splitting wood for spoon carving - part.2

Radially spit, tangentially split? Orientation? It all matters.....

Right then. If you've read the previous two posts you should have a pretty good understanding of the principles behind spoon carving, if you haven't, and you're wondering what the hell a "billet" is, go and read 'Splitting Logs for Spoon Carving' .


There is one more important step in sorting out your log before you start swinging that axe and getting into the fun stuff. Where is the spoon inside the log? Or more to the point, where will you put the spoon in the log?

Orientation


Where you orientate the spoon in the billet is very important. Aside from aesthetics (more of that later) it is essential to ensuring the spoon doesn't crack, and also to minimise 'movement' in the wood as it dries. As mentioned previously, the centre 'pith' must always be removed, as should the surrounding first few growth rings as these are inherently unstable.


Expanding on the previous post, we are going to learn about two new terms to help understand how splitting logs affects the finished spoon.

Radial & tangential splitting....


The angle at which the growth rings of a piece of wood meet the finished surface will change depending on how the billet was split. This will effect how the wood dries and also how the finished spoon looks. There are two new terms we need to understand to continue.


Radially split & Tangentially split.

or, split on the Radius or Tangent.


The image below explains the difference.

The green marks indicate radially split wood. The blue tangentially split.

Note that on both billets, the wood near the centre of the log has been avoided

Radially split wood, if done correctly, is inherently very stable. The three rectangular billets I split out in the previous post are split this way. You can see when looking at the end grain that the growth rings all run nice and parallel across the billet. This means aside from minimal shrinkage between those rings, across the width of the billet, there should be very little other movement as it dries.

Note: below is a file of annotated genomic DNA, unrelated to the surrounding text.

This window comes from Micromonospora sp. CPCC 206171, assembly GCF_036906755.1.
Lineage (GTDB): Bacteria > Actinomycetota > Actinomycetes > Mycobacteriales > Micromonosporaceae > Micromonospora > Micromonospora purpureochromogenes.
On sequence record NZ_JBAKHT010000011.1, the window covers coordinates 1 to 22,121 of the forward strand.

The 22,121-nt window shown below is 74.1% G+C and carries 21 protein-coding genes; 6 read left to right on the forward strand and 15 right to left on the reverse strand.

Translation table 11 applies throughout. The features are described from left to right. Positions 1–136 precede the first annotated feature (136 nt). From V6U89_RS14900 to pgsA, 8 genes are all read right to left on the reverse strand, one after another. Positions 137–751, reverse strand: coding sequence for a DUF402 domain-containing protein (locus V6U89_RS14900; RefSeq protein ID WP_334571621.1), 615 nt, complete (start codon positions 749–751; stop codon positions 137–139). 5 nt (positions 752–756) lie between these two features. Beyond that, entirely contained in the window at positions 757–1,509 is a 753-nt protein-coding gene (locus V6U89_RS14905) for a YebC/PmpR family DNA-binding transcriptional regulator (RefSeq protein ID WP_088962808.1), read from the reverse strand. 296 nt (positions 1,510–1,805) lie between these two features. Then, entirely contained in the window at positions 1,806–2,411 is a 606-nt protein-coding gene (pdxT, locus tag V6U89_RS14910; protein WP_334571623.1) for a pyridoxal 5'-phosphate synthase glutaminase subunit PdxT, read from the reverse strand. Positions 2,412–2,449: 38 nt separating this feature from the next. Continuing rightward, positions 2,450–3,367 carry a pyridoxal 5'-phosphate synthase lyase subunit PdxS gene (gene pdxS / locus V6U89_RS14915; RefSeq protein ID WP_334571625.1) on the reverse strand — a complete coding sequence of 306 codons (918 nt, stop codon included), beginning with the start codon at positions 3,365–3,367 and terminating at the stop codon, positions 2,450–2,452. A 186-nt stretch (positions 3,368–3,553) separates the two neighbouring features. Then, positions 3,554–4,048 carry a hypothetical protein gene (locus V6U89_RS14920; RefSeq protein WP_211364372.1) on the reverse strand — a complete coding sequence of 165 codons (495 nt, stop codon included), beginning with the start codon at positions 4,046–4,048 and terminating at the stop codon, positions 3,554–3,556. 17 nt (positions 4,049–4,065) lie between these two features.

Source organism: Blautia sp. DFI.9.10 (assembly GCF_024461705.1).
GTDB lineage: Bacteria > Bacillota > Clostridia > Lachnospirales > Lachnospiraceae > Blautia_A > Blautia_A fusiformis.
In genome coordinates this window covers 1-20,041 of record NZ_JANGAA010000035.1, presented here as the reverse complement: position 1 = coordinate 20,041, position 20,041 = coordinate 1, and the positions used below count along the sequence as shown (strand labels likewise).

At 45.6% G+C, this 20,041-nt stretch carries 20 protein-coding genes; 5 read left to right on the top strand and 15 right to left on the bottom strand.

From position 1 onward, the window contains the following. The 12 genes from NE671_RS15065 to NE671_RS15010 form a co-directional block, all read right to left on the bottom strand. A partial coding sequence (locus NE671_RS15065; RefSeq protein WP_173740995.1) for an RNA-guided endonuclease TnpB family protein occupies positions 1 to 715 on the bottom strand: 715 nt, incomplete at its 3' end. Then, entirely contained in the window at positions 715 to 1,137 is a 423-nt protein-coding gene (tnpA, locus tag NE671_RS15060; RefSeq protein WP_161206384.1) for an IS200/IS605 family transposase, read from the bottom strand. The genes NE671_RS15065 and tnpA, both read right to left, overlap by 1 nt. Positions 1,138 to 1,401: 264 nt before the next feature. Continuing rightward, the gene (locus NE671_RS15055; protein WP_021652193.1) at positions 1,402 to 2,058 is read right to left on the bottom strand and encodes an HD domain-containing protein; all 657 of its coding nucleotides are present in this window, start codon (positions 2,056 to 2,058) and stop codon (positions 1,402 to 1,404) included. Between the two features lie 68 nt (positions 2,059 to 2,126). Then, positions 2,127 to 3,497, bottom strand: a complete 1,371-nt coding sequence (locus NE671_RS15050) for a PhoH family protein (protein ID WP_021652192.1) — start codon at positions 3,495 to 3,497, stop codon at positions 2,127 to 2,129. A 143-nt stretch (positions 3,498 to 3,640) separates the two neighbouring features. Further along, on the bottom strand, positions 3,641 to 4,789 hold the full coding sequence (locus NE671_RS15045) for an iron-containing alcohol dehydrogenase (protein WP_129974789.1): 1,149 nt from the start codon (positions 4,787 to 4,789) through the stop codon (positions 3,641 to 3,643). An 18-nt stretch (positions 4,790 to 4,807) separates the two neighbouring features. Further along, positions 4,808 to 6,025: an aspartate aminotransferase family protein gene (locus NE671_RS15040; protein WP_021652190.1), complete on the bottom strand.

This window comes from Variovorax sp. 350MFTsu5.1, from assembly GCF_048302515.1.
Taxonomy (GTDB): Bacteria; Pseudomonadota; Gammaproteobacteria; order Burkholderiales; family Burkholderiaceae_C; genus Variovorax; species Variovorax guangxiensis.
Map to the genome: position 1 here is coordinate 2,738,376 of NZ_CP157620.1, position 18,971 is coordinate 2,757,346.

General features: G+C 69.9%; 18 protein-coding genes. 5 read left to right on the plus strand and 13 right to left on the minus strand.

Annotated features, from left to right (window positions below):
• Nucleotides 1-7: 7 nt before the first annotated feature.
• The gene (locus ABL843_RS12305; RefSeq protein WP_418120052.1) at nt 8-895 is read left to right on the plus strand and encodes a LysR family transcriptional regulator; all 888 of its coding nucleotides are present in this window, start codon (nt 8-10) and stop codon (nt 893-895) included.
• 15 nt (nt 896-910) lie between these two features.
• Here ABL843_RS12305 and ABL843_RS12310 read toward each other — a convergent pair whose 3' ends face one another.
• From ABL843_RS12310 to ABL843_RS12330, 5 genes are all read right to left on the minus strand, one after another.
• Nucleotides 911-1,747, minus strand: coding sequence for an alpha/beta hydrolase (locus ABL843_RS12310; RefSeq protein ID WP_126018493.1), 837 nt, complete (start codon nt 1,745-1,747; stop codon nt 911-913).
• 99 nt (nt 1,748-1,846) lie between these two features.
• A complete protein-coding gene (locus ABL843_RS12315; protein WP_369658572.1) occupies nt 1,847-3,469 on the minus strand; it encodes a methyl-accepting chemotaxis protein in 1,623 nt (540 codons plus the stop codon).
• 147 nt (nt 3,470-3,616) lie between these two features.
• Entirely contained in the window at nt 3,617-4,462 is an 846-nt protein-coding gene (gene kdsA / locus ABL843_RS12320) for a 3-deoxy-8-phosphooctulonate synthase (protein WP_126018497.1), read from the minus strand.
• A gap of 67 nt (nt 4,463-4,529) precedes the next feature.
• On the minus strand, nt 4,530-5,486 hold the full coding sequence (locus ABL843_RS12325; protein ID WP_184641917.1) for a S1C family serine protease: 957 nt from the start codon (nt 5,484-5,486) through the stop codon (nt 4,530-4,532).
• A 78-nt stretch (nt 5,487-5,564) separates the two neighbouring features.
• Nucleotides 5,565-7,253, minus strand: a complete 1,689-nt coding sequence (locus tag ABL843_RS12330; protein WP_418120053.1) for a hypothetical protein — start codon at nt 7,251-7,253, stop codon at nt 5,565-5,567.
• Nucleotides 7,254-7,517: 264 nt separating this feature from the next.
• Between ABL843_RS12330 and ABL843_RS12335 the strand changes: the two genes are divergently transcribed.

For tangentially split wood the opposite is true. The growth rings run perpendicular to the edges of the billet. As the wood dries, these rings will want to flatten out, creating some movement in the final spoon. This is the reason we orientate our spoon near the outside (bark) edge of the wood in this instance, because here the growth rings are wider and thus will move less as they flatten out.


When we cut through wood to create the bowl of the spoon, we are cutting through these growth rings. In a radially split billet, looking down at the 'top' or 'face' of the spoon, the rings show as long lines of grain running along the length. On a tangentially split billet, the rings go down into the spoon (when looking at the top, or face of the spoon). As the bowl of the spoon is a concave shape, and as the growth rings become smaller the deeper we cut, the concentric circles of growth rings begins to show themselves and create a wonderful effect. With practice and care you can orientate the spoon just right so the smallest concentric circle is exactly at the lowest and most central point of the bowl, creating lovely symmetry across the whole spoon.








radially split wood


















tangentially split wood










Finally, here is a little video showing me splitting off the waste wood on a round log to creat a nice, rectangular, tangentially split billet, with a nice sweep through it to boot!




So, now you know! Enjoy playing with different splitting techniques to create different effects on your spoons, safe in the knowledge they should dry nicely and not split!

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